Today's poem is by Rhett Iseman Trull

Cosmonauts Have Nine Lives, Too

Cosmonauts have nine lives, too. That is why we launch ourselves
farther and faster, canvassing a galaxy full of stars to explore,
constellations to name: Bear in Winter, Woman Always Leaving,

or my favorite discovery, Fish Afraid of Drowning, a tribute to my life
when I was a deep-sea diver. Forgive me, then, for plucking your heart
bare as a tree in winter, for the fisticuffs under the night's shocked eye

of a moon. Searching itself becomes a career by life number eight,
and although you looked tempting leaving the city by canoe,
your fists full of fish, my attention was already shifting along its orbit.

But in my next life, having seen my every desire come around again
as a starfish regenerates legs, having traveled too fast and suffered
the big-sky blues, I'll make it my sole remaining quest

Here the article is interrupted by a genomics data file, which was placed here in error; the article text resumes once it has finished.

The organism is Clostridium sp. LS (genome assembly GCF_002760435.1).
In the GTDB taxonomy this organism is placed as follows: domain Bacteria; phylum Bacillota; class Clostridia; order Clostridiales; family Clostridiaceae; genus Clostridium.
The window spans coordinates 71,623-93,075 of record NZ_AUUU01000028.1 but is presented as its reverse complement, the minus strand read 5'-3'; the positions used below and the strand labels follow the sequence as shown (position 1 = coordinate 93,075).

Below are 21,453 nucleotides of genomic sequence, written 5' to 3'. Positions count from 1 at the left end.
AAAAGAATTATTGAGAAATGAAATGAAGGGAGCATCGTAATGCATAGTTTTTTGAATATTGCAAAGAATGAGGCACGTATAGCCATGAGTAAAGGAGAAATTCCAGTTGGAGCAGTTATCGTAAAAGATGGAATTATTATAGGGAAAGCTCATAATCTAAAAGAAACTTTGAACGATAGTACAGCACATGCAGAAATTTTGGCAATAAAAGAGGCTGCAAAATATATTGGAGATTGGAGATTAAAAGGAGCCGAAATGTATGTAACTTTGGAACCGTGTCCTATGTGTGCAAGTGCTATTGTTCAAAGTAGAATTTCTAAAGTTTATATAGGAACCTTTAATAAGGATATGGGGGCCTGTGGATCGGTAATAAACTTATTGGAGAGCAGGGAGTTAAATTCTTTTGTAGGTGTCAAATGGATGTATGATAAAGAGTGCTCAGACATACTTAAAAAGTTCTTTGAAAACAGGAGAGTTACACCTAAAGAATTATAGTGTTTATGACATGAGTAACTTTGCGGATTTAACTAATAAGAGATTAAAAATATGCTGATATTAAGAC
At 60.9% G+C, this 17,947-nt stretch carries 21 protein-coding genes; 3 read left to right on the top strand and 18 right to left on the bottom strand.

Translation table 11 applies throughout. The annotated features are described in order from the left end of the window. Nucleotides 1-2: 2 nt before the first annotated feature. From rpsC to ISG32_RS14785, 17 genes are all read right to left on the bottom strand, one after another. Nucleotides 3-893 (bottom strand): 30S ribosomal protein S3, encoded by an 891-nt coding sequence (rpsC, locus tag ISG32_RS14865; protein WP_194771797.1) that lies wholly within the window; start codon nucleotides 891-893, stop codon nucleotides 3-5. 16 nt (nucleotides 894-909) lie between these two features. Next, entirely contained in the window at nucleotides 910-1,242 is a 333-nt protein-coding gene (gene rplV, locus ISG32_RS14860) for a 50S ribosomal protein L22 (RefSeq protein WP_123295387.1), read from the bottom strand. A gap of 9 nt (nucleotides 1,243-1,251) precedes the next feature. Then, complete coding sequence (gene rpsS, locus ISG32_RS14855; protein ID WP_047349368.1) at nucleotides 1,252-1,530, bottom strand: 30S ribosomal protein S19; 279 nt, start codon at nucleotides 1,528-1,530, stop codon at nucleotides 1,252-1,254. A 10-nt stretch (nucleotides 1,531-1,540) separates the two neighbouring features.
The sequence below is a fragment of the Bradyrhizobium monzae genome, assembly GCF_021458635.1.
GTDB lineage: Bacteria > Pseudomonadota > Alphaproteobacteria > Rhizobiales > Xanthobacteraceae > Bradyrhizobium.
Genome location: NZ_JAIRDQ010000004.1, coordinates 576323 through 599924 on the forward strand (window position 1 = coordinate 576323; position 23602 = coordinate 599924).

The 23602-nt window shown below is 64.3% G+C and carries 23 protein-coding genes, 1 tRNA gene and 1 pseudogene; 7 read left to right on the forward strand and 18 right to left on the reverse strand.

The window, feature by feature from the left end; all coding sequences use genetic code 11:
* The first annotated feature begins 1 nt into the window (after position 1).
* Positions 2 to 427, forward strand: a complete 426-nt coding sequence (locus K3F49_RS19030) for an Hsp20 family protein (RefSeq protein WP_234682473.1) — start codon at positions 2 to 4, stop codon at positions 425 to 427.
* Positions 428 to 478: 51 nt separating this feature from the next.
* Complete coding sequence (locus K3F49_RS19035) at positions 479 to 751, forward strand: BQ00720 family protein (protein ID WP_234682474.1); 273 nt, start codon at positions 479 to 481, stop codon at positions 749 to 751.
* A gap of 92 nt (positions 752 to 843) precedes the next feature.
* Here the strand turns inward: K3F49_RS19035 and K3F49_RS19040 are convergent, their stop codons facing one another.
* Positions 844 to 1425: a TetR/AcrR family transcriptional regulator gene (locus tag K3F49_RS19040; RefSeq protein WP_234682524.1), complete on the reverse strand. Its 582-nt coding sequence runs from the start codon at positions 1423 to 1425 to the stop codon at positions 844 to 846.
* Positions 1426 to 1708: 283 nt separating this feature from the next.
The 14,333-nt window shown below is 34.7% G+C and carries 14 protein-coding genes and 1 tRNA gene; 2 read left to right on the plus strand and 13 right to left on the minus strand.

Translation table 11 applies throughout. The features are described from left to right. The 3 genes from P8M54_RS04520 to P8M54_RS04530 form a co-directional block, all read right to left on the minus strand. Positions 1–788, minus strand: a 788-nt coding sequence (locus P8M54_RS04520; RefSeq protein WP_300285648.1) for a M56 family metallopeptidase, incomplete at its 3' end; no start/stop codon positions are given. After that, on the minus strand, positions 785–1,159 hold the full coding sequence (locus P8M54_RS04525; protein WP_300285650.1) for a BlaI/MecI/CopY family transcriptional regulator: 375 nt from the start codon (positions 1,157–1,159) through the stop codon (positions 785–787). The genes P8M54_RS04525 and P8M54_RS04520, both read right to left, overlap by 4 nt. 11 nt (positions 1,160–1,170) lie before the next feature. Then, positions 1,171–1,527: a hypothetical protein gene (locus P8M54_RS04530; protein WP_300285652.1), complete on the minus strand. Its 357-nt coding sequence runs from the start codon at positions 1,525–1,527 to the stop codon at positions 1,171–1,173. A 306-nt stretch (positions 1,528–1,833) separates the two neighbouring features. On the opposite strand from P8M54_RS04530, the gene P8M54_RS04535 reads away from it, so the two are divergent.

to find you in your new skin, under your new name. This time
I'll be the one waiting in the green galaxy of the open field, eyes on you,
not the moon. My last life will be defined by the singular thrill

of catching a glimpse of your wrists below your cuffs, by the shock
of your everyday presence. Already I feel smaller, happier.
The city lights reflect in the water, the river full of stars.

Copyright © 2009 Rhett Iseman Trull All rights reserved
from the Southern Review
Reprinted by Verse Daily® with permission

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